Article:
Cattywar, Or Kattywar, a peninsula in N. W. India, forming a considerable part of the province of Guzerat, or the Guicowar's dominions, bounded N. by the gulf and run of Cutch, N. E. by the British provinces of Raj-pootana and Malwa, E. by the gulf of Cambay, and S. and TV. by the Arabian sea. It lies between lat. 20° 42' and 23° 10' N., and lon. 69° 5' and 72° 14' E. The principal product is cotton. The grains chiefly cultivated are wheat, maize, and millet. The sugar cane is grown extensively, but is only made to produce molasses or goor. The Catty war horse, once celebrated, has deteriorated. A breed of kine called desam and buffaloes are much valued. The soil is sandy and not fertile, but numerous streams and wells afford ample means of irrigation, all the rivers taking their rise in the central part of the province. Toward the south some of the hills are over 1,000 ft. high. Deep ravines and caverns are very numerous, and afford safe retreats against attack. A locality of wooded hills called the Gir is haunted by wild animals of the most ferocious kind, and noted for its deadly climate.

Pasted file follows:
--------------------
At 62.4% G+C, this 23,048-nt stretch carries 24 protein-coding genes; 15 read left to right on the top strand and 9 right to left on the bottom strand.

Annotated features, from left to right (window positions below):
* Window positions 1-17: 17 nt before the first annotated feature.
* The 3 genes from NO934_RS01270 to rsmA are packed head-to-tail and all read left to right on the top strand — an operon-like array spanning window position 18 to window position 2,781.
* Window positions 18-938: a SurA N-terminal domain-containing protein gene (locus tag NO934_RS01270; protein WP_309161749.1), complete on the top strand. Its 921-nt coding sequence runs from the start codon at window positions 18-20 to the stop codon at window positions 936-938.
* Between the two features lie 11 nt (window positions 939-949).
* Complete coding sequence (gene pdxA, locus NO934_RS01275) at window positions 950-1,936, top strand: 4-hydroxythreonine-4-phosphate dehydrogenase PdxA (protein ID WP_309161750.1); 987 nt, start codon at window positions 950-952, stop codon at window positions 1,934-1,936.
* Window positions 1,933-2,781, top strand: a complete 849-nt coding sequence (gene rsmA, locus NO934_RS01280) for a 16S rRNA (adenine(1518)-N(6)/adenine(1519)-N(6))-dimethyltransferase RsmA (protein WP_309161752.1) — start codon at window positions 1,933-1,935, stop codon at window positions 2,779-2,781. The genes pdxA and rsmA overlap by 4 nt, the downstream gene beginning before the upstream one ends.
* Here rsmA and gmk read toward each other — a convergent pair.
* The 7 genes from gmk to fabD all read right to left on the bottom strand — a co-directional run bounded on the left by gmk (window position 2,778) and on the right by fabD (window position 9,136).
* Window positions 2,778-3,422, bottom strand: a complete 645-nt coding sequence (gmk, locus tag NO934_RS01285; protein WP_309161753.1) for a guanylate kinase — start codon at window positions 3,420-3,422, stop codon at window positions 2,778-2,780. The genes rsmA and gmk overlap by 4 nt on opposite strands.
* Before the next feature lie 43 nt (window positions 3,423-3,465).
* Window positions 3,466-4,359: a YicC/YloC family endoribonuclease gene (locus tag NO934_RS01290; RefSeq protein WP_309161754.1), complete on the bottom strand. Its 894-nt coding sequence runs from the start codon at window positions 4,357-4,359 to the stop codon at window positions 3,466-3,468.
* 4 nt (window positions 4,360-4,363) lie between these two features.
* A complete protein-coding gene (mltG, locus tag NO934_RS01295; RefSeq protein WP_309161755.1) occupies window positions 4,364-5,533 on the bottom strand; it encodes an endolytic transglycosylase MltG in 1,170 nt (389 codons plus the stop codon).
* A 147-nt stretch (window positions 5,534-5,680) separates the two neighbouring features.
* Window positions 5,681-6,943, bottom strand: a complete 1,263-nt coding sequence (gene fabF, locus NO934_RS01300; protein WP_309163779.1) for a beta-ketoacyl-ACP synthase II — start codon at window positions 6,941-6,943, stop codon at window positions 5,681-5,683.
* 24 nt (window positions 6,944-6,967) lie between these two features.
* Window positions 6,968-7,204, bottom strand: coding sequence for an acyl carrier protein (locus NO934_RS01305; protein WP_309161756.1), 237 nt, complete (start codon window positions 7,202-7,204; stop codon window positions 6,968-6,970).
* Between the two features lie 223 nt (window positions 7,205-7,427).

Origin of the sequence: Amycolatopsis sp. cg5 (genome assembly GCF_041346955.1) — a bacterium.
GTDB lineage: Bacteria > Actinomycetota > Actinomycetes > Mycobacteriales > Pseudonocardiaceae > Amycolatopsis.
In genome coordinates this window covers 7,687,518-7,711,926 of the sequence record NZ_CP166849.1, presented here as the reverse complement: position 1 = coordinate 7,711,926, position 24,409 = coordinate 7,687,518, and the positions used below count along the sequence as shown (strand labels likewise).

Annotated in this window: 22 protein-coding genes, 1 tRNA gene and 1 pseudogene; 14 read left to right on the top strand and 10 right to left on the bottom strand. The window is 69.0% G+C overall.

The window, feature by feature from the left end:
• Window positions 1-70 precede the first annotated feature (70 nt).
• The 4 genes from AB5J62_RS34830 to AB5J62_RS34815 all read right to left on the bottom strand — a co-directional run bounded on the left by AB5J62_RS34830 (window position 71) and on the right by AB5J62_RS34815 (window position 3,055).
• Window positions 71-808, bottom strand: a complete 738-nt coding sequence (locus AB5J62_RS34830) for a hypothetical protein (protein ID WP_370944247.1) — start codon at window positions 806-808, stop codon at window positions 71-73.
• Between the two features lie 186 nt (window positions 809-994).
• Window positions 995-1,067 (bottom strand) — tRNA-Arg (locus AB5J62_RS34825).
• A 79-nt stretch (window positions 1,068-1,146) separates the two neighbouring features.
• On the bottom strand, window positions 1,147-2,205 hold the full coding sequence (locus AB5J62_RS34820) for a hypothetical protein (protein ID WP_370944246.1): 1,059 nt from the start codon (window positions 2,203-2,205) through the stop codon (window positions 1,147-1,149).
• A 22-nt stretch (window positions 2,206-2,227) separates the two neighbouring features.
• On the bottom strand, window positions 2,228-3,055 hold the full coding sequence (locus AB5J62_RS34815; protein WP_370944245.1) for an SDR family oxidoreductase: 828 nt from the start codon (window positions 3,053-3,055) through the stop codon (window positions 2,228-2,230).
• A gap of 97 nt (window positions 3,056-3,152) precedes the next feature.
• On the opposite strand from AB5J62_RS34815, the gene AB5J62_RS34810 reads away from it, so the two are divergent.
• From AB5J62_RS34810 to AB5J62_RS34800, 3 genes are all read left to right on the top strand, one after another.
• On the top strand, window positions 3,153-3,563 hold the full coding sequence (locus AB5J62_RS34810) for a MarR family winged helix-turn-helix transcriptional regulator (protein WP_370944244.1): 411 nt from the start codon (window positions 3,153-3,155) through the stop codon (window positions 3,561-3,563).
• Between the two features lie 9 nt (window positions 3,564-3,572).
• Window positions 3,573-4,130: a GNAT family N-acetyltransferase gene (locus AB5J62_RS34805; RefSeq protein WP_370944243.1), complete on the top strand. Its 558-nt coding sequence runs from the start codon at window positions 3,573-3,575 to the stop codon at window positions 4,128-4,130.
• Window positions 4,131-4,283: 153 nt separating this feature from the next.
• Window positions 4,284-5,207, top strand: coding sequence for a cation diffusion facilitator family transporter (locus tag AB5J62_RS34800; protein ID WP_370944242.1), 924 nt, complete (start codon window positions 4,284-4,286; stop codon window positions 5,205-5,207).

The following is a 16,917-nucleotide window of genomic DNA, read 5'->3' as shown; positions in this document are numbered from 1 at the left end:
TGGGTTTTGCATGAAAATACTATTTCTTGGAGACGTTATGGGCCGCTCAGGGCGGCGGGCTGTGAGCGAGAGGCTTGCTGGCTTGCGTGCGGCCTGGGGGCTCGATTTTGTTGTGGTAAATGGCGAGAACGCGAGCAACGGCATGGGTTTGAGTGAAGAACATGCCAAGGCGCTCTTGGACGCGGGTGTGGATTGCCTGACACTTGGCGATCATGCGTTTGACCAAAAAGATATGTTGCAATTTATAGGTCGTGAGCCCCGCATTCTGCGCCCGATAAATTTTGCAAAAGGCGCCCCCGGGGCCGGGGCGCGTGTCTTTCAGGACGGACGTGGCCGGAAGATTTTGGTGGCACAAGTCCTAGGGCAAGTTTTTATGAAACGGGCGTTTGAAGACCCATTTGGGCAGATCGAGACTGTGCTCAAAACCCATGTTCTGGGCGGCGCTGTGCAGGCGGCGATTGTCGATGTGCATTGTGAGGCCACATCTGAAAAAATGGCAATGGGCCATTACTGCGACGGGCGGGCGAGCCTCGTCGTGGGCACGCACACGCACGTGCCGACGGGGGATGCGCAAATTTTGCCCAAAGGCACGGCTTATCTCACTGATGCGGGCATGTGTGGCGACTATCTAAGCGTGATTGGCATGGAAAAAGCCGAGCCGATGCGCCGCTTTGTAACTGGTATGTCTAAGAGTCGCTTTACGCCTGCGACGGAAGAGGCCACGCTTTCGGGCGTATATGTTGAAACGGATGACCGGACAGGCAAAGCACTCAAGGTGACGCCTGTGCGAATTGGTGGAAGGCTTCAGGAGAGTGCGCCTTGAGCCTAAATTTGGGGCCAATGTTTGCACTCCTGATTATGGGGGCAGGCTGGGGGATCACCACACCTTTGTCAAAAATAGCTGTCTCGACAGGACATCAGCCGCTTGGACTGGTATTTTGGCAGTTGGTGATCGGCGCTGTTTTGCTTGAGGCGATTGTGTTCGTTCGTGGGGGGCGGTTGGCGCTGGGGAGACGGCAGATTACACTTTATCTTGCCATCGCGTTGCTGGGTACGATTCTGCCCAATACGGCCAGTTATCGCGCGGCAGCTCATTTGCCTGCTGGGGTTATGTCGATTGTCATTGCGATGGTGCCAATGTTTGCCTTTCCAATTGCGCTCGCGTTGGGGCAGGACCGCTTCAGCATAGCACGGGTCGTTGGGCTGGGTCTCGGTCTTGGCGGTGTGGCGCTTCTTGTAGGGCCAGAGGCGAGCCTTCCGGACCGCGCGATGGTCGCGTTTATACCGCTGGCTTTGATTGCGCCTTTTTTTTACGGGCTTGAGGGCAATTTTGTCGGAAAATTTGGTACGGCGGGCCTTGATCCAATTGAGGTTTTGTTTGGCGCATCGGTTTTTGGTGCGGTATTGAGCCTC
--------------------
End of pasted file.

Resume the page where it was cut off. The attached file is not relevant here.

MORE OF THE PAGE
The ravages of migratory rats produced such a terrible famine in 1814, that this year has since been called the rat year. (See Guzerat.)